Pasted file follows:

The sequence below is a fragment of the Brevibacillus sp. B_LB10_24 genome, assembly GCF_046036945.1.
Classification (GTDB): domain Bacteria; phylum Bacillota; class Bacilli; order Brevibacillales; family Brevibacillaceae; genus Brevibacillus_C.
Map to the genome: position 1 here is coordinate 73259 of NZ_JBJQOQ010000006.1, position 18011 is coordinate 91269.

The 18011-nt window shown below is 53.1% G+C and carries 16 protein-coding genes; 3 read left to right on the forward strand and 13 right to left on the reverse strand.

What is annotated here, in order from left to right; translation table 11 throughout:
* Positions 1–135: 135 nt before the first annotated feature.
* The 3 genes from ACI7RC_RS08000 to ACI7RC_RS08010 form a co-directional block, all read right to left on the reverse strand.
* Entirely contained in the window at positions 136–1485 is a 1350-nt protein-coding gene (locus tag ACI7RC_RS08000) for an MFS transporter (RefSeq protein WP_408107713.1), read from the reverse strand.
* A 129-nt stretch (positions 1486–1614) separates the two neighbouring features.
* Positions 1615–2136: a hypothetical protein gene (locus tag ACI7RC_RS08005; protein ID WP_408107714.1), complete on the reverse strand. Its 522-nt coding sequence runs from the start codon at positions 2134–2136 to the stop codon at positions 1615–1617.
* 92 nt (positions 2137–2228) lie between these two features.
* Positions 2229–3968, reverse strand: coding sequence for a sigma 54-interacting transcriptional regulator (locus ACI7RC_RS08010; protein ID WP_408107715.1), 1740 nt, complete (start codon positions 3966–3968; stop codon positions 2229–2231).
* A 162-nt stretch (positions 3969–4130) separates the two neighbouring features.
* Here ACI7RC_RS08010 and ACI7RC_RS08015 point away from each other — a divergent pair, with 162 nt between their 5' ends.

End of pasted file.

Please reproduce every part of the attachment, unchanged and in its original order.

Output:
The sequence below is a fragment of the Brevibacillus sp. B_LB10_24 genome, assembly GCF_046036945.1.
Classification (GTDB): domain Bacteria; phylum Bacillota; class Bacilli; order Brevibacillales; family Brevibacillaceae; genus Brevibacillus_C.
Map to the genome: position 1 here is coordinate 73259 of NZ_JBJQOQ010000006.1, position 18011 is coordinate 91269.

The 18011-nt window shown below is 53.1% G+C and carries 16 protein-coding genes; 3 read left to right on the forward strand and 13 right to left on the reverse strand.

What is annotated here, in order from left to right; translation table 11 throughout:
* Positions 1–135: 135 nt before the first annotated feature.
* The 3 genes from ACI7RC_RS08000 to ACI7RC_RS08010 form a co-directional block, all read right to left on the reverse strand.
* Entirely contained in the window at positions 136–1485 is a 1350-nt protein-coding gene (locus tag ACI7RC_RS08000) for an MFS transporter (RefSeq protein WP_408107713.1), read from the reverse strand.
* A 129-nt stretch (positions 1486–1614) separates the two neighbouring features.
* Positions 1615–2136: a hypothetical protein gene (locus tag ACI7RC_RS08005; protein ID WP_408107714.1), complete on the reverse strand. Its 522-nt coding sequence runs from the start codon at positions 2134–2136 to the stop codon at positions 1615–1617.
* 92 nt (positions 2137–2228) lie between these two features.
* Positions 2229–3968, reverse strand: coding sequence for a sigma 54-interacting transcriptional regulator (locus ACI7RC_RS08010; protein ID WP_408107715.1), 1740 nt, complete (start codon positions 3966–3968; stop codon positions 2229–2231).
* A 162-nt stretch (positions 3969–4130) separates the two neighbouring features.
* Here ACI7RC_RS08010 and ACI7RC_RS08015 point away from each other — a divergent pair, with 162 nt between their 5' ends.